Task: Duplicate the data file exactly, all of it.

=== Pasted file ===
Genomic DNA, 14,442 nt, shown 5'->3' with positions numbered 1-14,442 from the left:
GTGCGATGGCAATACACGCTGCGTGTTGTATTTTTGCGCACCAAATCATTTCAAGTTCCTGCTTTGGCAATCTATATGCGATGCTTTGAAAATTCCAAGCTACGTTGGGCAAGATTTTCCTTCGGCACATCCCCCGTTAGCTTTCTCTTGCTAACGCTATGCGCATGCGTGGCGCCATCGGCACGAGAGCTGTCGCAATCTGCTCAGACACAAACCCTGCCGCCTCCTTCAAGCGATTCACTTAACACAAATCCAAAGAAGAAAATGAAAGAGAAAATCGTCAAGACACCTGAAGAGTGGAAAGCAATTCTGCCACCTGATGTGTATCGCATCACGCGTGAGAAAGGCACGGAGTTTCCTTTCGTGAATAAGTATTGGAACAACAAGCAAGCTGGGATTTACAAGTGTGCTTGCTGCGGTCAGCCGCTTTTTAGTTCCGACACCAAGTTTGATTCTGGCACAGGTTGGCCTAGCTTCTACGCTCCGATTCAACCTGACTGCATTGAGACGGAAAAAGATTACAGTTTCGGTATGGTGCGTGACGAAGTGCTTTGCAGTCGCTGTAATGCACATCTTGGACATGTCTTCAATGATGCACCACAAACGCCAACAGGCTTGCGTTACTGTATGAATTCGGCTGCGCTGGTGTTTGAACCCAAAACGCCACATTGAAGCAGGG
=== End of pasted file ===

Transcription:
Genomic DNA, 14,442 nt, shown 5'->3' with positions numbered 1-14,442 from the left:
GTGCGATGGCAATACACGCTGCGTGTTGTATTTTTGCGCACCAAATCATTTCAAGTTCCTGCTTTGGCAATCTATATGCGATGCTTTGAAAATTCCAAGCTACGTTGGGCAAGATTTTCCTTCGGCACATCCCCCGTTAGCTTTCTCTTGCTAACGCTATGCGCATGCGTGGCGCCATCGGCACGAGAGCTGTCGCAATCTGCTCAGACACAAACCCTGCCGCCTCCTTCAAGCGATTCACTTAACACAAATCCAAAGAAGAAAATGAAAGAGAAAATCGTCAAGACACCTGAAGAGTGGAAAGCAATTCTGCCACCTGATGTGTATCGCATCACGCGTGAGAAAGGCACGGAGTTTCCTTTCGTGAATAAGTATTGGAACAACAAGCAAGCTGGGATTTACAAGTGTGCTTGCTGCGGTCAGCCGCTTTTTAGTTCCGACACCAAGTTTGATTCTGGCACAGGTTGGCCTAGCTTCTACGCTCCGATTCAACCTGACTGCATTGAGACGGAAAAAGATTACAGTTTCGGTATGGTGCGTGACGAAGTGCTTTGCAGTCGCTGTAATGCACATCTTGGACATGTCTTCAATGATGCACCACAAACGCCAACAGGCTTGCGTTACTGTATGAATTCGGCTGCGCTGGTGTTTGAACCCAAAACGCCACATTGAAGCAGGG